As we recognize that everything in the universe is the Lord’s creation. The Qur’an encourages people to look around them, observe and reflect on the beauties and wonders of the cosmos – as signs of Allah’s majesty.
“Allah is He, who created the sun, the moon, and the stars — (all) governed by laws under His commandment.” (Surat Al-A’raf 7:54).
Allah also tells us in the holy Qur’an, “The sun and the moon follow courses exactly computed.” (Surat Ar-Rahman 55:05).
Today all of North America will be treated to an eclipse of the sun. Viewers around the world will be provided a wealth of images captured before, during, and after the eclipse by 11 spacecraft, at least three NASA aircraft, more than 50 high-altitude balloons, and the astronauts aboard the International Space Station – each offering a unique vantage point for the celestial event.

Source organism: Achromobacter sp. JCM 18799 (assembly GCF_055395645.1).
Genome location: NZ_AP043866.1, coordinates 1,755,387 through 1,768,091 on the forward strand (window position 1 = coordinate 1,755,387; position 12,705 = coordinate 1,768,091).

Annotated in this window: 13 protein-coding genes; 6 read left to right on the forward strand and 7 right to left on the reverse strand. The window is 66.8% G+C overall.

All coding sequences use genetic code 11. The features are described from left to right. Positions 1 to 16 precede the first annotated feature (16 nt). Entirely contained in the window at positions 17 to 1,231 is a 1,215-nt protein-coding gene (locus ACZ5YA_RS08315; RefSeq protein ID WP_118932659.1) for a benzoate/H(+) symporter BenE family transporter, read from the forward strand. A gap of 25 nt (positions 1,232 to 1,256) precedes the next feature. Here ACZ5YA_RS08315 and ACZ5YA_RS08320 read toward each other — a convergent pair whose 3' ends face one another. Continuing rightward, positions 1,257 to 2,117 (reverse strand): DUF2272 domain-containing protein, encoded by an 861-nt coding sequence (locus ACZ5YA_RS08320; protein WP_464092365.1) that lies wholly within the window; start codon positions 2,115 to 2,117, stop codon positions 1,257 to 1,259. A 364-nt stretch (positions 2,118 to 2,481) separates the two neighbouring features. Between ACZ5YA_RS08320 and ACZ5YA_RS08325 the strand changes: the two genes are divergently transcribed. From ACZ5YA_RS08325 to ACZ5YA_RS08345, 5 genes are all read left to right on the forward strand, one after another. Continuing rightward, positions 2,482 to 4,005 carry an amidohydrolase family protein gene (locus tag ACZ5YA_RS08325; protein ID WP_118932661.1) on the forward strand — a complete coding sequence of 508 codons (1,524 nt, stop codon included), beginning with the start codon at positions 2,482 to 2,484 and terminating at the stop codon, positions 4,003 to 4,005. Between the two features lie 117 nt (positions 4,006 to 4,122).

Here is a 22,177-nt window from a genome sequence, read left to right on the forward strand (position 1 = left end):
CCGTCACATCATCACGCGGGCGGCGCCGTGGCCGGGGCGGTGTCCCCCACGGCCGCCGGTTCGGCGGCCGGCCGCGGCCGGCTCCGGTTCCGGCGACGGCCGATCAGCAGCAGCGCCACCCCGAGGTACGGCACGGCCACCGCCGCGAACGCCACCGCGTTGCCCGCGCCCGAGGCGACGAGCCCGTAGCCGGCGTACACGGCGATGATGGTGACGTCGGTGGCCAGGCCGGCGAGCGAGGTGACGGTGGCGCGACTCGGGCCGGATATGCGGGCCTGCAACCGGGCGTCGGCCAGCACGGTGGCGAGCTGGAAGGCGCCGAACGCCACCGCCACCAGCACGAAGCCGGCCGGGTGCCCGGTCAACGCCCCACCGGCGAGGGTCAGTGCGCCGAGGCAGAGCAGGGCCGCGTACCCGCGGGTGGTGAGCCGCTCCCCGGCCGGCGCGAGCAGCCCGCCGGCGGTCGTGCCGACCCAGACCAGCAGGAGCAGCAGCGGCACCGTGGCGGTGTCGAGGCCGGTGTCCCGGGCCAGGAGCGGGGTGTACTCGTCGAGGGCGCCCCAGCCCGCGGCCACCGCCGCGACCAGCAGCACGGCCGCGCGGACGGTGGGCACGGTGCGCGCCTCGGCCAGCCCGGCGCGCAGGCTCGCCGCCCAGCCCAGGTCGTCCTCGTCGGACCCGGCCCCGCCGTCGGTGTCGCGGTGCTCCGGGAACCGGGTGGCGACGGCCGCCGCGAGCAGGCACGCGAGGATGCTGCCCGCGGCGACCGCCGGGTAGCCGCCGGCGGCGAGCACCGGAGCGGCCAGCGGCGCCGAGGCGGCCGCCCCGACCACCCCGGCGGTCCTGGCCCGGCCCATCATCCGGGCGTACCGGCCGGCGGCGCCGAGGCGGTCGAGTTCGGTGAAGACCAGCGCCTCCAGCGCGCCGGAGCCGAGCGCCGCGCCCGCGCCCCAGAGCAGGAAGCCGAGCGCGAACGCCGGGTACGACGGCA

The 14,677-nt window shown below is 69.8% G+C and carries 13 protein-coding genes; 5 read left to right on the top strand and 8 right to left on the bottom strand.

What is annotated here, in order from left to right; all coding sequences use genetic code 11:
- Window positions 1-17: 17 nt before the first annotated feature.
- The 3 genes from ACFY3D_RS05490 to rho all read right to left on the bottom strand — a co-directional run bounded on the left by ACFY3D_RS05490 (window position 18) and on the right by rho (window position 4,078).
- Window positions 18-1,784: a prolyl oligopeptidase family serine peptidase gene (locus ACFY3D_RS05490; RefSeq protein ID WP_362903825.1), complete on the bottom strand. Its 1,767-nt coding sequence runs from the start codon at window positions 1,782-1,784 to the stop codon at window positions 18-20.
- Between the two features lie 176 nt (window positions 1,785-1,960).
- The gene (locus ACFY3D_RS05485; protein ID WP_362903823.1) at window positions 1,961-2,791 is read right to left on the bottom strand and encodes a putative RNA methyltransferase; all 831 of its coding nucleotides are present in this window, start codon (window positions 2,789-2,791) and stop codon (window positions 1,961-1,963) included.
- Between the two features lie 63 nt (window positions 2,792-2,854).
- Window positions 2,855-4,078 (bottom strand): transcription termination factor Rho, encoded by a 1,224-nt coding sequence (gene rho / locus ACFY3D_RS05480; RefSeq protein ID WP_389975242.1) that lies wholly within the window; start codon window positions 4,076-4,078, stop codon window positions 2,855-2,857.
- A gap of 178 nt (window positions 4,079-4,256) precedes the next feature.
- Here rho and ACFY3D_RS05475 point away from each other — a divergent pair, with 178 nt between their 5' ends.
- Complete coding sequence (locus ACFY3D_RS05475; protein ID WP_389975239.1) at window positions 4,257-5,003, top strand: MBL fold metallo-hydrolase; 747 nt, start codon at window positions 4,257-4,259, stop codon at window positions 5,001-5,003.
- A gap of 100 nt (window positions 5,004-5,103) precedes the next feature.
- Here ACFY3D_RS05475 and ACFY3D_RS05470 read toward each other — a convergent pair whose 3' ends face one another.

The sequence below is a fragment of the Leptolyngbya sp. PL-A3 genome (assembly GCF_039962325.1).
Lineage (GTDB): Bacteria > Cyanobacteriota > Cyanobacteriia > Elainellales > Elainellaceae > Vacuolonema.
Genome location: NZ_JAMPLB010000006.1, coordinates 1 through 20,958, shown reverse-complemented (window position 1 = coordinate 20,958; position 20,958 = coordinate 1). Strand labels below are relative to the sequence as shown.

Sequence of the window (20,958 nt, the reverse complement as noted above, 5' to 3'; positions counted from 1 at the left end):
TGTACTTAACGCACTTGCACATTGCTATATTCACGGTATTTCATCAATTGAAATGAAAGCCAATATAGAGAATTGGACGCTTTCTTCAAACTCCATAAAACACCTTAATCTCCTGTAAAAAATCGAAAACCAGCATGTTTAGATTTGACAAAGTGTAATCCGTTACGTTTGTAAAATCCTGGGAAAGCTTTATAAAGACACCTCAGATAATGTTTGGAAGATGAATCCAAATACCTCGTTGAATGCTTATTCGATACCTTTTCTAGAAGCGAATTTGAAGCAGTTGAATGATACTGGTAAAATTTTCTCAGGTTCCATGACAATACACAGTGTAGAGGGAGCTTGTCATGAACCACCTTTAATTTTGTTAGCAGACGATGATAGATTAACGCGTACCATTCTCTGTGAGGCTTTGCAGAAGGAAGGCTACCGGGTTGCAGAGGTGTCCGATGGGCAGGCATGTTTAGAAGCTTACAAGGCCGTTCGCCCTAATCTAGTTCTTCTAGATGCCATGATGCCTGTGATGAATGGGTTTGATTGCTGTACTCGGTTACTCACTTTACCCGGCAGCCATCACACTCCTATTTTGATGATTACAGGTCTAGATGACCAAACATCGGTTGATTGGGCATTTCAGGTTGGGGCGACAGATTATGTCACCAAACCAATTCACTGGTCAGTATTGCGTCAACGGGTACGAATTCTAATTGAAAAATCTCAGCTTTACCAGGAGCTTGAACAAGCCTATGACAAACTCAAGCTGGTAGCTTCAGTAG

Path of Eclipse
Throughout 100 minutes, 14 states across USA will experience more than two minutes of midday darkness.
Additionally, a partial eclipse will be viewable across all of North America. The eclipse will provide a unique opportunity to study the sun, Earth, moon and their interaction. This is because of the eclipse’s long path over land coast to coast.
The eclipse will begin over the Pacific Ocean at 15:46 UTC. Yaquina Head Lighthouse in Newport, Oregon will be the first location on continental soil to see totality.
The partial phase of the eclipse will begin here at 9:04 am local time, totality will occur at 10:15 am. Other places on the coast of Oregon won’t have to wait much longer for the onset of the eclipse.
In Lincoln, Oregon, the partial and total phases will start less than 20 seconds later than at Yaquina.
Scientists will be able to take ground-based and airborne observations over a period of an hour and a half to complement the wealth of data and images provided by space assets.